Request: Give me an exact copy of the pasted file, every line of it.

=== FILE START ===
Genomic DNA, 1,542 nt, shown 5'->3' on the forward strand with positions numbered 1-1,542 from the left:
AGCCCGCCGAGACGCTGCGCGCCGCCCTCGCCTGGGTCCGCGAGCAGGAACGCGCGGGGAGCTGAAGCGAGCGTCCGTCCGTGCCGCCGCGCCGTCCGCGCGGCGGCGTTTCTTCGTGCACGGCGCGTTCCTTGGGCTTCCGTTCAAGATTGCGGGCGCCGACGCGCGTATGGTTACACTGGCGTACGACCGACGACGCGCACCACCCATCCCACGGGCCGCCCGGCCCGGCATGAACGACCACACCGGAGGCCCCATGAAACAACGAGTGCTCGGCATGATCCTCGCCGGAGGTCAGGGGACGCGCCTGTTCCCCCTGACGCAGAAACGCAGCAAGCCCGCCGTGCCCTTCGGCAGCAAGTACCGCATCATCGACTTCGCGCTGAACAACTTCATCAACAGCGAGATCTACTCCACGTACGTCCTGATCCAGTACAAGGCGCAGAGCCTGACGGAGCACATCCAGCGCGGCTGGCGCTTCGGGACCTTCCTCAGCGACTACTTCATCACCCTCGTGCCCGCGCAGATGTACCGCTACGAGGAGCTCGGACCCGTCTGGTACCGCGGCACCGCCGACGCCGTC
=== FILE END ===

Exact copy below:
Genomic DNA, 1,542 nt, shown 5'->3' on the forward strand with positions numbered 1-1,542 from the left:
AGCCCGCCGAGACGCTGCGCGCCGCCCTCGCCTGGGTCCGCGAGCAGGAACGCGCGGGGAGCTGAAGCGAGCGTCCGTCCGTGCCGCCGCGCCGTCCGCGCGGCGGCGTTTCTTCGTGCACGGCGCGTTCCTTGGGCTTCCGTTCAAGATTGCGGGCGCCGACGCGCGTATGGTTACACTGGCGTACGACCGACGACGCGCACCACCCATCCCACGGGCCGCCCGGCCCGGCATGAACGACCACACCGGAGGCCCCATGAAACAACGAGTGCTCGGCATGATCCTCGCCGGAGGTCAGGGGACGCGCCTGTTCCCCCTGACGCAGAAACGCAGCAAGCCCGCCGTGCCCTTCGGCAGCAAGTACCGCATCATCGACTTCGCGCTGAACAACTTCATCAACAGCGAGATCTACTCCACGTACGTCCTGATCCAGTACAAGGCGCAGAGCCTGACGGAGCACATCCAGCGCGGCTGGCGCTTCGGGACCTTCCTCAGCGACTACTTCATCACCCTCGTGCCCGCGCAGATGTACCGCTACGAGGAGCTCGGACCCGTCTGGTACCGCGGCACCGCCGACGCCGTC